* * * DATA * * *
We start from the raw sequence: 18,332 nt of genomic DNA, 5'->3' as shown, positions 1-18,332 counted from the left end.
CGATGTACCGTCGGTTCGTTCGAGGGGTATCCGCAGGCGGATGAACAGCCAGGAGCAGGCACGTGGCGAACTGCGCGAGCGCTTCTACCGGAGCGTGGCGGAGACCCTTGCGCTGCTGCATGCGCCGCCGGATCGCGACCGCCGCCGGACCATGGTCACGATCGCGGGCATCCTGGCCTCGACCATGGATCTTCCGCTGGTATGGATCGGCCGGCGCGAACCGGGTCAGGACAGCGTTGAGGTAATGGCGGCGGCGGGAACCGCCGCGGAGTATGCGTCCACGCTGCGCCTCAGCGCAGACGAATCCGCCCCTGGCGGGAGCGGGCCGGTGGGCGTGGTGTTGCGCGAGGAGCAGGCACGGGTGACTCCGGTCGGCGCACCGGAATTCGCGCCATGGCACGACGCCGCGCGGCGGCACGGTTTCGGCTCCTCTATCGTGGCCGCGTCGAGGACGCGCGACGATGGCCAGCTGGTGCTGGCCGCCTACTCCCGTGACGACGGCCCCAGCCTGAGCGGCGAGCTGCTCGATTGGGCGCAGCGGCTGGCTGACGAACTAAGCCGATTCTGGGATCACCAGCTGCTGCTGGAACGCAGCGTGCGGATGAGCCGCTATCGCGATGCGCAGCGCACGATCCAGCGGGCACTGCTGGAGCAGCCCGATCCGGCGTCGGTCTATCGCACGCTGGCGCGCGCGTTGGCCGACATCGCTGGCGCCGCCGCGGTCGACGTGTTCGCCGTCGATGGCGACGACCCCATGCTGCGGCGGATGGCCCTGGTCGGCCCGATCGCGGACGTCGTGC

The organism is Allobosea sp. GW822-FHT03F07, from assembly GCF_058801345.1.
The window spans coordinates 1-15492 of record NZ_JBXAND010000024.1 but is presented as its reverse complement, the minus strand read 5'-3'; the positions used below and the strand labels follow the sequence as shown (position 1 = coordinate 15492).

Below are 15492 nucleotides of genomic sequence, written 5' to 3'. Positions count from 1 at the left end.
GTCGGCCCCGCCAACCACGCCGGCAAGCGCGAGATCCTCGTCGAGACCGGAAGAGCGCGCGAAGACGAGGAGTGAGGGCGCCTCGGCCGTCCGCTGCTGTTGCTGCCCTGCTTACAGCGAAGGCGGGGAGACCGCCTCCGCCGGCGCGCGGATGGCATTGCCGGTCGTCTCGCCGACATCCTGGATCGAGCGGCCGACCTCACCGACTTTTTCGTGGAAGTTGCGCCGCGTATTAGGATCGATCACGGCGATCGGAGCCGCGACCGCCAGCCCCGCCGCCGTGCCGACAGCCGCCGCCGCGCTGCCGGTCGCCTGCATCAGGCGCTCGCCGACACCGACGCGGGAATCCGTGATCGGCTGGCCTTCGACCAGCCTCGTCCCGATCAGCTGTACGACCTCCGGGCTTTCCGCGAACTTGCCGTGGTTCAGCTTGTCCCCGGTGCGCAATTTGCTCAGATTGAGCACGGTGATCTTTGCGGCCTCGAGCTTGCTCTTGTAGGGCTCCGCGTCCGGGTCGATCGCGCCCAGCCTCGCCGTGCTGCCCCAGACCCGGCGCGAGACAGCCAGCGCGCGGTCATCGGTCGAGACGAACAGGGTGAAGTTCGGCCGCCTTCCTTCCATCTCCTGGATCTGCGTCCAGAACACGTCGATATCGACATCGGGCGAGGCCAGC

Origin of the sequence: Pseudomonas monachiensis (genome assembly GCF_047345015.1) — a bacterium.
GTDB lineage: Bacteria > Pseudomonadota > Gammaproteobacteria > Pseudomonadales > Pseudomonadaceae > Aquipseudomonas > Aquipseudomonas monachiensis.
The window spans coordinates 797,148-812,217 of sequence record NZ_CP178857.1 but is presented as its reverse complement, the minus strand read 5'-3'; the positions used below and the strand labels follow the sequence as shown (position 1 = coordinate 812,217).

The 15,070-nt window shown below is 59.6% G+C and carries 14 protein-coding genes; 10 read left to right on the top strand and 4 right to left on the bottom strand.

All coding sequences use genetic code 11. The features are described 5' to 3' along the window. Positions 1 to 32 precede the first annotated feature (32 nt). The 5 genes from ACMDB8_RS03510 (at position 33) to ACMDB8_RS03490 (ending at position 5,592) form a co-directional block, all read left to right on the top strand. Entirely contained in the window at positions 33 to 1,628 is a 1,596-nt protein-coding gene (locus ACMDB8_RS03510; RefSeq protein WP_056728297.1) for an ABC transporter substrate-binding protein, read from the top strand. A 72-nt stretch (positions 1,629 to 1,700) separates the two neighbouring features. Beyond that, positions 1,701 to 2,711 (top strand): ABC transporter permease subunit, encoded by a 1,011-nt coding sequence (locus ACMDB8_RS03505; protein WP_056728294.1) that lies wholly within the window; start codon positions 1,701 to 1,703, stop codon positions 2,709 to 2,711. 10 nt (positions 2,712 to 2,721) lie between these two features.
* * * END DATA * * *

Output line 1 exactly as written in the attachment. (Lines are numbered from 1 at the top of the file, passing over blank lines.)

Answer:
We start from the raw sequence: 18,332 nt of genomic DNA, 5'->3' as shown, positions 1-18,332 counted from the left end.